The band is rockin', arms are swayin', and you're about to come on screen in high definition with such stunning visual clarity that even people in the nosebleed seats can see your perfect smile.
Is this a rock concert? A beer commercial? Or just a typical Sunday morning?
These days, it could be any of the above.
Whether you're a questioning congregant, a concerned pastor, or a perplexed professor studying the effects of media on religious practice (like me), the use of technology in the worship setting is worth considering.
Media are not neutral. Like ideas, they have consequences, especially in the church. And some of these consequences should give us pause. In Technopoly media theorist Neil Postman writes, "A preacher who confines himself to considering how a medium can increase his audience will miss the significant question: In what sense do new media alter what is meant by religion, by church, even by God?"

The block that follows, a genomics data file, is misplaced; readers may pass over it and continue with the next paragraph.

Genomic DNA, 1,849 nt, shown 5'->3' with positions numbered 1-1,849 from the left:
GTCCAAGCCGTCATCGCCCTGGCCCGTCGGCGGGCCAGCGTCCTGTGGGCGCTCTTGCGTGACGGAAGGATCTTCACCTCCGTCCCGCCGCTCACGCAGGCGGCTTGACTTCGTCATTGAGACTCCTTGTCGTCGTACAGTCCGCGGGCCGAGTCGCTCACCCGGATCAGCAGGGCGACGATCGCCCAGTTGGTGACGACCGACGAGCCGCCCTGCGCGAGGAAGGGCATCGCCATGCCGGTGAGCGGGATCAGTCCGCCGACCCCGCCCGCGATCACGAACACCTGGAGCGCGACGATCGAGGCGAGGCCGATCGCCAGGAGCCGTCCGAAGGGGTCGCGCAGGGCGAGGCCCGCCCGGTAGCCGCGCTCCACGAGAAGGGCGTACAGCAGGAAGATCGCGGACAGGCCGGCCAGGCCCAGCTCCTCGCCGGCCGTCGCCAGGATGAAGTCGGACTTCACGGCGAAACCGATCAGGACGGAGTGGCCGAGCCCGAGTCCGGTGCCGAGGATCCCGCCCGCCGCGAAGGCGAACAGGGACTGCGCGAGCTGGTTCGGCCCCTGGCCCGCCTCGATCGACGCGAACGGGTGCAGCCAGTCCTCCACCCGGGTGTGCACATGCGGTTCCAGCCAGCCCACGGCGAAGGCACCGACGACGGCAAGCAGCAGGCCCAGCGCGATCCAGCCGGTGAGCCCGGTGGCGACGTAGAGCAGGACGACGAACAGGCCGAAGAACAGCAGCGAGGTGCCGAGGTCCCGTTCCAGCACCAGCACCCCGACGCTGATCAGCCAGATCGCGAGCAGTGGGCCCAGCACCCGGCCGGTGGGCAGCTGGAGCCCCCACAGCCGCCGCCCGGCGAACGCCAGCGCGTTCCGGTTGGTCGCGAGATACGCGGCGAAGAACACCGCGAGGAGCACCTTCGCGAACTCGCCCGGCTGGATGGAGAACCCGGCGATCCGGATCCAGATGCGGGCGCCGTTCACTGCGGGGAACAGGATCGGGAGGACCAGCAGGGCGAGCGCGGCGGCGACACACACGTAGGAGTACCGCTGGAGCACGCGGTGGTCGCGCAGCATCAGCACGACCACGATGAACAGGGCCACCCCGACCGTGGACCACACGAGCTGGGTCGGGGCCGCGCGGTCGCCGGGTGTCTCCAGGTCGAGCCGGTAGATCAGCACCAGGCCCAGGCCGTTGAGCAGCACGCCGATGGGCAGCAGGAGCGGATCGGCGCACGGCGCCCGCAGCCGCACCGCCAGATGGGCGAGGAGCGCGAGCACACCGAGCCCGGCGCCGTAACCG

Given the impact of new media, we should carefully consider the medium of Christ's message.
We don't want to reduce our religion to an ideology that is but one of many in a marketplace of ideologies. Nor do we want to make the mistake of having the medium we deploy compromise the authority of the message we proclaim.
Image is King
Two years ago the Chicago Tribune redesigned their paper to be more image and web-friendly. They simultaneously eliminated half of their staff—mostly the word people.
This illustrates an undeniable reality: In our society, the written word is no longer the dominant mode of communication. Instead it is visual media comprised of pictures, film, video, symbols, logos, and certain art forms. And our culture worships the images they convey to us. It is no coincidence that film is the most expensive ...